Photo: LOOK STUDIO/SHUTTERSTOCK
1. Start with emails and phone calls
“Email several dealers to ask for their best price for new and used cars. If they say you need to come in, tell them you will—only if they give you a great price in writing. Even if you think you’ve found ‘the one,’ you can save money by comparing the price for similar vehicles offered by other dealers. If a dealership doesn’t respond, take your business elsewhere.”—Sonia Steinway, President, Outside Financial
2. Keep your trade-in to yourself
“Dealers like to move money around to confuse car buyers about how much they are really getting in the deal. If you mention you want to trade in a car up front, you are opening the door to a shell game. The salesperson will focus on what you want to get for your trade and may artificially inflate the ‘trade allowance’ to get you to say yes. This leaves no room to negotiate on the price of the new car. Furthermore, the salesperson may ask to appraise your trade, taking your keys and literally holding your car hostage until you agree to a deal.”—LeeAnn Shattuck, The Car Chick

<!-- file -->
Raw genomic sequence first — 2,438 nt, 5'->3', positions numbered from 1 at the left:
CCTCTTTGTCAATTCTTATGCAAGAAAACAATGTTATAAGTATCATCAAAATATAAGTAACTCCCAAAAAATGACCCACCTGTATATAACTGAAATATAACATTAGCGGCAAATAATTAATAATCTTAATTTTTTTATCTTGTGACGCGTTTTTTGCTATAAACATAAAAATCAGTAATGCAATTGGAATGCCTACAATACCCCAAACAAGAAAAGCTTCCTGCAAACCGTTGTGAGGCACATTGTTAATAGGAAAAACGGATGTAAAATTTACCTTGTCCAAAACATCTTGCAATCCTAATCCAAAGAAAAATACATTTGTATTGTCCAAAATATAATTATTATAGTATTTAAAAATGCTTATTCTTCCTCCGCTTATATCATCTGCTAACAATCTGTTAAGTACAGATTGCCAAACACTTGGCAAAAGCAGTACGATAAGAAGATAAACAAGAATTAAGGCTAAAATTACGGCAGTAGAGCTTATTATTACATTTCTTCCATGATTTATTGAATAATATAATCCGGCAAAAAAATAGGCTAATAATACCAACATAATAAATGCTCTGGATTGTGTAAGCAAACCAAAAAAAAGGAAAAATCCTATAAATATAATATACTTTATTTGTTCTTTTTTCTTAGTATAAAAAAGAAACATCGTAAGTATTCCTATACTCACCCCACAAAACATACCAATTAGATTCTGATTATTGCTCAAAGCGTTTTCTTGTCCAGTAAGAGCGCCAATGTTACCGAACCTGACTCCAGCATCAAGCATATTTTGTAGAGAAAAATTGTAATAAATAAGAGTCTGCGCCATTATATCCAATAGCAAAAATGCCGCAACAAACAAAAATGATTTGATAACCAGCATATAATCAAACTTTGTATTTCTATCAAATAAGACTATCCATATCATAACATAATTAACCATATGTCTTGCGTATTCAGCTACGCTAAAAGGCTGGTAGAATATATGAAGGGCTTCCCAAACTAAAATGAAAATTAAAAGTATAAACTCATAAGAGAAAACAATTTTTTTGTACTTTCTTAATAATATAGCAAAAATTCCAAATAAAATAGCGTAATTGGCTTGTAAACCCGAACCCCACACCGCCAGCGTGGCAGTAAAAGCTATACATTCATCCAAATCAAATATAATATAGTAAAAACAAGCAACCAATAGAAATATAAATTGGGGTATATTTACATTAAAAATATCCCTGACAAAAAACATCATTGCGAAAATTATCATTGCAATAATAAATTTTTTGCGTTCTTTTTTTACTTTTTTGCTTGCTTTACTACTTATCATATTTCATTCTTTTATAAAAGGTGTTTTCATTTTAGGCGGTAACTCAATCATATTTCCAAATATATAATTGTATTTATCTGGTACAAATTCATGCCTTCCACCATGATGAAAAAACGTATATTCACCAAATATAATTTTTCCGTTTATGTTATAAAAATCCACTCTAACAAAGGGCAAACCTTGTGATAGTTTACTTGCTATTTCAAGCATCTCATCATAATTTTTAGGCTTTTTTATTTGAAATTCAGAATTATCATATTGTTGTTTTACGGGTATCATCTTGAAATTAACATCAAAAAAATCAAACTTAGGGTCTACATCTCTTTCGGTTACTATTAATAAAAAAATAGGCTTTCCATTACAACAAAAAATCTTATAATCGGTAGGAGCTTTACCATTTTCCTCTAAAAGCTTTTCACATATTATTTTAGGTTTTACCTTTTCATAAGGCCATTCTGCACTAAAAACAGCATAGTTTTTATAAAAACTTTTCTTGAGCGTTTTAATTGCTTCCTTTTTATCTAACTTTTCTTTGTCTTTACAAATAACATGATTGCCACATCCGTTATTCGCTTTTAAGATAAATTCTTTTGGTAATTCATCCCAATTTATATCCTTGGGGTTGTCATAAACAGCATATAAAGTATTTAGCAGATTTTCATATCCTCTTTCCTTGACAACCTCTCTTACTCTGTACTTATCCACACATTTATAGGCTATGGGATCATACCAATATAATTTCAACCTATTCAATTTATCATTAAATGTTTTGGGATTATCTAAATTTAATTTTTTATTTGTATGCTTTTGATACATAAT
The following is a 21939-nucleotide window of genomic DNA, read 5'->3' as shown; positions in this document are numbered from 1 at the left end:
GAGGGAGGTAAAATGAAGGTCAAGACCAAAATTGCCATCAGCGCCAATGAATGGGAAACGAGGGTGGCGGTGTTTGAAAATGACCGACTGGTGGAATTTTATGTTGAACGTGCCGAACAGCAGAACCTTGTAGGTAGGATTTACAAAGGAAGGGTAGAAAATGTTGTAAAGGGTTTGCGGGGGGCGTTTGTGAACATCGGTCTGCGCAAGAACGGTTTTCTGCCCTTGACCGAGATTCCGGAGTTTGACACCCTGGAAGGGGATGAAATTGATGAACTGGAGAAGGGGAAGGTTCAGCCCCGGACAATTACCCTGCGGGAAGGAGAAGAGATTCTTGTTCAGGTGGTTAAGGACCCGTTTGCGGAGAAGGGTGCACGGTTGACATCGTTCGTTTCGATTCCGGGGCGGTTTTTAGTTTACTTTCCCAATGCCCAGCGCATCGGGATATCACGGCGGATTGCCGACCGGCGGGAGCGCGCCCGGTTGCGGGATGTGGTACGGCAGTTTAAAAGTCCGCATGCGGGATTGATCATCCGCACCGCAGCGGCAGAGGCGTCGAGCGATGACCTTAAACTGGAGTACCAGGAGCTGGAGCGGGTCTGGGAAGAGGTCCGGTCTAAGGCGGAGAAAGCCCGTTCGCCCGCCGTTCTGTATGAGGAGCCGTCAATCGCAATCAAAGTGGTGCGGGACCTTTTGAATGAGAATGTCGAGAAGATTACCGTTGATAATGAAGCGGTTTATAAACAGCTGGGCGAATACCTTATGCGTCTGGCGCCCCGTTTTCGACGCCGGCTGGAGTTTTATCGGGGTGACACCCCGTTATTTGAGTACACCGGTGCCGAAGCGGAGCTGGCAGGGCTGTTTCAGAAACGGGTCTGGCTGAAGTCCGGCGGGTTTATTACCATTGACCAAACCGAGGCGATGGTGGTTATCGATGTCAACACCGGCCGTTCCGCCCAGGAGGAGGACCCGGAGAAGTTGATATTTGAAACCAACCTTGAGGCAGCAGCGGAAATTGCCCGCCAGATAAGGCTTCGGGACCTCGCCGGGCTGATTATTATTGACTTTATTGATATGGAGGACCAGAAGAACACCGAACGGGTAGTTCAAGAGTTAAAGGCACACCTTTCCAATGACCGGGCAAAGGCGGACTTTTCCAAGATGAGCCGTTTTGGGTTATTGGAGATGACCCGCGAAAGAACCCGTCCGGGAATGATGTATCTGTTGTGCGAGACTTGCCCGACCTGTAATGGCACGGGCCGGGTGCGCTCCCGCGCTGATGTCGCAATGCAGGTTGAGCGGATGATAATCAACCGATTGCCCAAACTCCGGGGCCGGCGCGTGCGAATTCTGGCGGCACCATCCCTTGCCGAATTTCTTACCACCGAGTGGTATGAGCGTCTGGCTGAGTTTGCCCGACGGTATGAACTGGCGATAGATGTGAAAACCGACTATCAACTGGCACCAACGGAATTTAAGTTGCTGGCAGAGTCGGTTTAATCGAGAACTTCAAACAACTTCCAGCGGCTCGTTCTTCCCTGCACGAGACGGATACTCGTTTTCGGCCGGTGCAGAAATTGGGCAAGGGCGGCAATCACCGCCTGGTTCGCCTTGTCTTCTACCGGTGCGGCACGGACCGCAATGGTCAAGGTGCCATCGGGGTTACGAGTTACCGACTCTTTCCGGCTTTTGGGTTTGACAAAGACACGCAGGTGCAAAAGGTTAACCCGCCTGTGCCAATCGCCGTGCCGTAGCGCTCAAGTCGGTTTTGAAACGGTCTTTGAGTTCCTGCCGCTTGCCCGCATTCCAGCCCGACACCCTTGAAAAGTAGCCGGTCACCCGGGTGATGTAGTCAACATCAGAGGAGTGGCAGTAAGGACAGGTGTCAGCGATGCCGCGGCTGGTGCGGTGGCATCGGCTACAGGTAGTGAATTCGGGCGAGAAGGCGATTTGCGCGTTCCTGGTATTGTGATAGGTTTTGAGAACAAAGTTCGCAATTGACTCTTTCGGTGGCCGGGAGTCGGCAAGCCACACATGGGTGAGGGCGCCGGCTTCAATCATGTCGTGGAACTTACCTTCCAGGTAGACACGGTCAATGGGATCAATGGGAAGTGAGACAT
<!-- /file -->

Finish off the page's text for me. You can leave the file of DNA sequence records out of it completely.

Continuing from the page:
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3. Don’t try to haggle
“Salespeople spend their days selling. Chances are you won’t be as good at getting them to give you a great deal as they are at getting you to buy. So focus on what you can do: Force dealers to compete against each other by sending you their best offers.” —Sonia Steinway, President, Outside Financial